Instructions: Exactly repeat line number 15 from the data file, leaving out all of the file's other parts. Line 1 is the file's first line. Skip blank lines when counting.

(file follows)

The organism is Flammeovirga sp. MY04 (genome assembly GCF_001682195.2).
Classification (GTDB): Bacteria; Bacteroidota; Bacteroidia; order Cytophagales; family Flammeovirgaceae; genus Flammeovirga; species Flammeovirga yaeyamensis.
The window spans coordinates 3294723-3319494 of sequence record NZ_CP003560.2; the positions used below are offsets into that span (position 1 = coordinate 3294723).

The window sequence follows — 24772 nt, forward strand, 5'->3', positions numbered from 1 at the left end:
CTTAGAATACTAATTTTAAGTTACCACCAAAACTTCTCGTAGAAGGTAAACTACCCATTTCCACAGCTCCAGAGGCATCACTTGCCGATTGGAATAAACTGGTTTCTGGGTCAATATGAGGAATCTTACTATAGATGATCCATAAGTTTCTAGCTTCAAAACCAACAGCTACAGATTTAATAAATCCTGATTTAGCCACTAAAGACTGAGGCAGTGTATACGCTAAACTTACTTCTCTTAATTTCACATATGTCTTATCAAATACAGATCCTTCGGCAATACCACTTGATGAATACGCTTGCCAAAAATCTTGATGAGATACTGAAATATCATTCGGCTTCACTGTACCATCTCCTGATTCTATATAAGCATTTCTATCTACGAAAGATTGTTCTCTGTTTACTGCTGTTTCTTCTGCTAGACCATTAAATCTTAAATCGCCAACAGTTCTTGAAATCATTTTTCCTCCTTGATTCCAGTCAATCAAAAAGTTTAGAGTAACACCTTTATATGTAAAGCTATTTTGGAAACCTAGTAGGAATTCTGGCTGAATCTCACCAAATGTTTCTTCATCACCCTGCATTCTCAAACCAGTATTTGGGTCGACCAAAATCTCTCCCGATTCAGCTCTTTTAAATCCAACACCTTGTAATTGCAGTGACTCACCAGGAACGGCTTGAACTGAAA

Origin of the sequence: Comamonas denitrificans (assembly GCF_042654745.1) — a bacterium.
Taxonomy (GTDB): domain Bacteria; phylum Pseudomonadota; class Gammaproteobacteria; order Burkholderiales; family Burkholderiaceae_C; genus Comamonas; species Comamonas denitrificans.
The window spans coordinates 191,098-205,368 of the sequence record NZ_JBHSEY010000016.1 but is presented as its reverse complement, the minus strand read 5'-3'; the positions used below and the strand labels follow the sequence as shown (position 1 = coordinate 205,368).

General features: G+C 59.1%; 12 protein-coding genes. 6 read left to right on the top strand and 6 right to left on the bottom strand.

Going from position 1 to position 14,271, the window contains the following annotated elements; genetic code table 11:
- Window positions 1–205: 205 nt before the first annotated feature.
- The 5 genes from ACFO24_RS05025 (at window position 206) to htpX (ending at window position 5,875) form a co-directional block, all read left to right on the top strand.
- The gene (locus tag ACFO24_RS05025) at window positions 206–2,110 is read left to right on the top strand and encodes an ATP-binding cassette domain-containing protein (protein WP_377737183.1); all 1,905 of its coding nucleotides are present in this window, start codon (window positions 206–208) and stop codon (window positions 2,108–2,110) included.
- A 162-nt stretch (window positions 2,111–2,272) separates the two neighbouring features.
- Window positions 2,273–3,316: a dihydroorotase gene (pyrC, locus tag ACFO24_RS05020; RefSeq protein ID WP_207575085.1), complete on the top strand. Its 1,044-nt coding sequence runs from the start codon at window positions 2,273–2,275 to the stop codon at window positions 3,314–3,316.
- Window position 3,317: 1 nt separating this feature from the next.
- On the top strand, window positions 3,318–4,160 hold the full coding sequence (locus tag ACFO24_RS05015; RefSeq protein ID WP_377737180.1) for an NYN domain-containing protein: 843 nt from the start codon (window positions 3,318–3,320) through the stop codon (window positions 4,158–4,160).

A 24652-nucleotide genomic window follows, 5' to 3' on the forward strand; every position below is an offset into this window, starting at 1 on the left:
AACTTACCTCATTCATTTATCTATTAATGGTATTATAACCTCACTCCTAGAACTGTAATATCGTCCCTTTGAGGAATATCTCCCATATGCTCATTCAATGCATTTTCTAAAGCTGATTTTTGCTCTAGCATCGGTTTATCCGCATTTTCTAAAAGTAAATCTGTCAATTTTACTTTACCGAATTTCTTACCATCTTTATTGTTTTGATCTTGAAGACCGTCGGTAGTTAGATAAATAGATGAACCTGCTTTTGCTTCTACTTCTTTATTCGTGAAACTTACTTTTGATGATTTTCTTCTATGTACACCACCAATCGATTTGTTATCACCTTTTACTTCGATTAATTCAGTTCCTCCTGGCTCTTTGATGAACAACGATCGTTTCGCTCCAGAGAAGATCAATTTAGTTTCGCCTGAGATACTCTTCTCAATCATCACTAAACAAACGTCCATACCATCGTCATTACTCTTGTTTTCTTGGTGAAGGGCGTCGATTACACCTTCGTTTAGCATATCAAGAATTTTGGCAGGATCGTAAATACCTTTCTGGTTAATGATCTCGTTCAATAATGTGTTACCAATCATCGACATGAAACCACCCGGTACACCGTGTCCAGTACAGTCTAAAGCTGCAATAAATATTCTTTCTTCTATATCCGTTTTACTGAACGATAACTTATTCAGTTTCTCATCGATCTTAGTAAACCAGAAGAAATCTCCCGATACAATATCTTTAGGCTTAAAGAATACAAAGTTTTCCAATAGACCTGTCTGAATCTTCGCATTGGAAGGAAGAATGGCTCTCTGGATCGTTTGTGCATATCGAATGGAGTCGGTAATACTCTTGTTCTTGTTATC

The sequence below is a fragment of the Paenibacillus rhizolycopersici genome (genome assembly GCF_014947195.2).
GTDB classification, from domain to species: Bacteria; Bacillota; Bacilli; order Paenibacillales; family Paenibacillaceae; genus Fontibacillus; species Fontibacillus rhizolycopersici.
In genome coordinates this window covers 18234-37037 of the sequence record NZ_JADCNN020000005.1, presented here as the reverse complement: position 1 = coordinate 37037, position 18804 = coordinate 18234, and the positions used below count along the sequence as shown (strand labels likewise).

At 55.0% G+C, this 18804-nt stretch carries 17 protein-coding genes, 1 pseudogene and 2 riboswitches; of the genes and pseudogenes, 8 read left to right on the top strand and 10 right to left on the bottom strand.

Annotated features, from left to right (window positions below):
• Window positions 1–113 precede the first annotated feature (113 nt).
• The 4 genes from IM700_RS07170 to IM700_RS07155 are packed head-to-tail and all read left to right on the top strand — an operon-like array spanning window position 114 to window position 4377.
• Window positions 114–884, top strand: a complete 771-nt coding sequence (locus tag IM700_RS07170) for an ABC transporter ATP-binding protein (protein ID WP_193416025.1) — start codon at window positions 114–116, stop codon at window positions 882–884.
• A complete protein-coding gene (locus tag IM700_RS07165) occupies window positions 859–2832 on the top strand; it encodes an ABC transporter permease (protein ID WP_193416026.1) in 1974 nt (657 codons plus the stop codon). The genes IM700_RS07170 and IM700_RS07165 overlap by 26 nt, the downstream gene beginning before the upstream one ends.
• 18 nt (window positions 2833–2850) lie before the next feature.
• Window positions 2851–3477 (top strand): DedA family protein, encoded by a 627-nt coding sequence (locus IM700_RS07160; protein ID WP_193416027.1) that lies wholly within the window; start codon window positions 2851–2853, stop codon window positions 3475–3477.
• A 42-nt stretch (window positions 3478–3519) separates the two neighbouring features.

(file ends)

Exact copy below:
- Window positions 2,273–3,316: a dihydroorotase gene (pyrC, locus tag ACFO24_RS05020; RefSeq protein ID WP_207575085.1), complete on the top strand. Its 1,044-nt coding sequence runs from the start codon at window positions 2,273–2,275 to the stop codon at window positions 3,314–3,316.